As a Board Certified Specialist in Estate Planning and Probate Law, Beth Tillman focuses her practice on estate and gift tax planning and estate administration. She has particular expertise in blended family estate planning, pet trusts, probate matters, and trust administration.
Beth’s clients cite her outstanding knowledge of the law yet clear and compassionate approach as particular strengths honed over more than 20 years of professional and legal experience. As a founding partner of Tillman, Hinkle & Whichard, PLLC, Beth envisions its mission as serving clients attentively and thoroughly.
Beth is an honors graduate of the University of North Carolina School of Law, where she served as a Note Editor of the North Carolina Law Review. She was admitted to the North Carolina State Bar in 1993. Following law school, she clerked for the Honorable Willis P. Whichard on the North Carolina Supreme Court. She also holds a master’s degree in English from the University of North Carolina.
Beth Tillman was born in Natchez, Mississippi, in 1963. She has lived in Chapel Hill since 1986. Her daughter attends high school in Chapel Hill. Her son is a freshman at New England Conservatory where he is majoring in jazz percussion performance.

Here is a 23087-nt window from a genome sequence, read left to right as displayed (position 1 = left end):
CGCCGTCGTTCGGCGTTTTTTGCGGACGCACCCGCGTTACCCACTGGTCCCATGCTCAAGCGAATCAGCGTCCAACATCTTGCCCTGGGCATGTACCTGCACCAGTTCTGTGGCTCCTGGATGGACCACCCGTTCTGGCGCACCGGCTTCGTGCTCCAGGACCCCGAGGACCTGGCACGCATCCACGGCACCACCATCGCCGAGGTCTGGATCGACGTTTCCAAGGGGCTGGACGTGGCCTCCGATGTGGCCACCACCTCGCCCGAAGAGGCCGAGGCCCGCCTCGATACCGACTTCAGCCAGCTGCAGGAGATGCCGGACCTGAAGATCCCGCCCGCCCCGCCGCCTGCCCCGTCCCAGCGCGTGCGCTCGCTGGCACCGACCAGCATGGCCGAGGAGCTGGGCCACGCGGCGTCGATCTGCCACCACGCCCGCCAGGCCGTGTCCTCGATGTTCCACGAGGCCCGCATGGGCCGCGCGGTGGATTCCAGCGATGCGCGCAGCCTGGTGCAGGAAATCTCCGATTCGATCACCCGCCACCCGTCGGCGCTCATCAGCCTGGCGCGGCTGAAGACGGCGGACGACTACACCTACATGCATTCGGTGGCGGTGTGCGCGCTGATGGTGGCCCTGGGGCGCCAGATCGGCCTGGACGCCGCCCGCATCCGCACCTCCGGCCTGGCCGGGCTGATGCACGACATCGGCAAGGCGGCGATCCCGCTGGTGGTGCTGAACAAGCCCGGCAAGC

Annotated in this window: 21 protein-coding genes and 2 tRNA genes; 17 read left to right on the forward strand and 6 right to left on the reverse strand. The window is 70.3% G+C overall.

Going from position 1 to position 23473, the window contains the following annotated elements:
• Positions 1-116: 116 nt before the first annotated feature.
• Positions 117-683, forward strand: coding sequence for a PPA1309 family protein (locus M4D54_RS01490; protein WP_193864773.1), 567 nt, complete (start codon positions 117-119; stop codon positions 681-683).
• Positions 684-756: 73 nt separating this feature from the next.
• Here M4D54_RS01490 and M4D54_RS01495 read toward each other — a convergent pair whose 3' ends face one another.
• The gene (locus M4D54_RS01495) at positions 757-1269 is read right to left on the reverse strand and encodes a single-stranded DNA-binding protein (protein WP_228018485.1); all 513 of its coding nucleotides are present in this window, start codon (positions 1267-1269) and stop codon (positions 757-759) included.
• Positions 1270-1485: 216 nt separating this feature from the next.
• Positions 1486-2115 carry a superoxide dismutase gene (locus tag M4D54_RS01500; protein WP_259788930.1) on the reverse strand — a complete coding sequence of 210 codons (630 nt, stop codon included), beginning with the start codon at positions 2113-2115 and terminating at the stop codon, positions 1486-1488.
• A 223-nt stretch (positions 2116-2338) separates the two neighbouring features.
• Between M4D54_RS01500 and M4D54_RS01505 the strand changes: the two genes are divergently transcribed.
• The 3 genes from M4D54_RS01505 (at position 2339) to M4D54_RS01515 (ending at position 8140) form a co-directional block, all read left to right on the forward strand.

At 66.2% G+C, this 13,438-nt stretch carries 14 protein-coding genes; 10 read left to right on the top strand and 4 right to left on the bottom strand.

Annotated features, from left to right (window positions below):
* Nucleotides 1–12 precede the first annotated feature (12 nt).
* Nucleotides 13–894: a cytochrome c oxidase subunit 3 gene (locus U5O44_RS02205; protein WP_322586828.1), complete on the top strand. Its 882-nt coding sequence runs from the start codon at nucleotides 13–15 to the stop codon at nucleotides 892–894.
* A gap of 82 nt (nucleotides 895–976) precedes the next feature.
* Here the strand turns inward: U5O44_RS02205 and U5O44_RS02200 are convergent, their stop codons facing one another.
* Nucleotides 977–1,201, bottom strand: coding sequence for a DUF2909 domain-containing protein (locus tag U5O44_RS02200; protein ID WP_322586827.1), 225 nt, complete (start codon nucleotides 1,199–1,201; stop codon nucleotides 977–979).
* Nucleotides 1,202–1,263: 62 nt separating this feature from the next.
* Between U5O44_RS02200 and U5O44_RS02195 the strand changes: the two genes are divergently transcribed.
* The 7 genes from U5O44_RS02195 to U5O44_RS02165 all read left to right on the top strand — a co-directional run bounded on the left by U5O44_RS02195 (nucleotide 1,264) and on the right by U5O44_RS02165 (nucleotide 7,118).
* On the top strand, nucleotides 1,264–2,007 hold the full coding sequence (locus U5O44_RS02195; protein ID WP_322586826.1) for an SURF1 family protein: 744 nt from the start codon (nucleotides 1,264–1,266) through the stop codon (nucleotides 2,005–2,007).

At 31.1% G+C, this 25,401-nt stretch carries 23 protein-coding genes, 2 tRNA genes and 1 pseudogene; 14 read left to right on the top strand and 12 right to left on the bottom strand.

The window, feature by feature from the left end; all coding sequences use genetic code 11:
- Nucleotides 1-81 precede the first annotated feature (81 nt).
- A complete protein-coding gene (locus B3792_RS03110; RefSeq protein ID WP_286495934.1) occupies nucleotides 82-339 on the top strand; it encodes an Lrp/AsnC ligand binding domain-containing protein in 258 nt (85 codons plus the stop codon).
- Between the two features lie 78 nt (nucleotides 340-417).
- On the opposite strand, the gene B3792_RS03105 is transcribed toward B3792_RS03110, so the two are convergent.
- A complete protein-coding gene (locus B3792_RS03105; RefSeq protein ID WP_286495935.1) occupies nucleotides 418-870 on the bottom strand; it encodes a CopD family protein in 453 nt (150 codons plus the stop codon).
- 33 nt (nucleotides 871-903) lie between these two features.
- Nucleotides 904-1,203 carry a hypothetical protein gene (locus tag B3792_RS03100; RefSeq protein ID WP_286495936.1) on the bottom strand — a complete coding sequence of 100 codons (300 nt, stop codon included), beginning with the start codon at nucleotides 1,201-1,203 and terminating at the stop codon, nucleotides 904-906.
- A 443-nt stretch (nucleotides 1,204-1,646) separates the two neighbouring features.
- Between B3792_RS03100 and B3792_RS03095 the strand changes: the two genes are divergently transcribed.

Areas of Practice
Wills and Trusts, Estate and Tax Planning, Trust and Estate Administration
Admissions / Honors
- North Carolina State Bar, 1993
- North Carolina Law Review, Member, 1991-1992; Note Editor, 1992–1993
- Board Certified Specialist in Estate Planning and Probate Law since 2008
- Phi Beta Kappa, 1985
- AV Preeminent® Peer Review Rated
- University of North Carolina School of Law, Chapel Hill, NC, J.D., 1993, with Honors
- University of North Carolina, Chapel Hill, NC, M.A., English, 1988
- Vanderbilt University, Nashville, TN, B.A., 1985, magna cum laude
- “Exercising the Right to Die: North Carolina’s Amended Natural Death Act and the 1991 Health Care Power of Attorney Act,” North Carolina Law Review, Vol. 70.
- Numerous estate planning articles in Southern Neighbor
Professional and Community Memberships
- American Bar Association, Real Property, Trust and Estate Law Section, Member
- North Carolina Bar Association, Estate Planning and Fiduciary Law Section, Member since 1995
- Orange County Bar Association
- Project Compassion, Chapel Hill, North Carolina, Board Member 2003-2012
- Charles House, Board of Directors, Member 2008-2015, President 2011–2012, Member 2016 to present
- Chapel Hill Public Library Foundation, Board of Trustees, Member, 2000–2004
- Durham-Orange Estate Planning Council, Member, 1999–2000
- Chapel Hill Public Library, Board of Trustees, Member, 1997–2000
What Clients Say About Beth
“Beth Tillman is a wise, experienced, attorney who approaches each client with a resolve to focus her expertise on understanding what the client wants to accomplish, and then working with him or her to make it happen. When she explains things, you don’t have to have a law degree to understand what she’s saying. Beth Tillman does not disappoint!”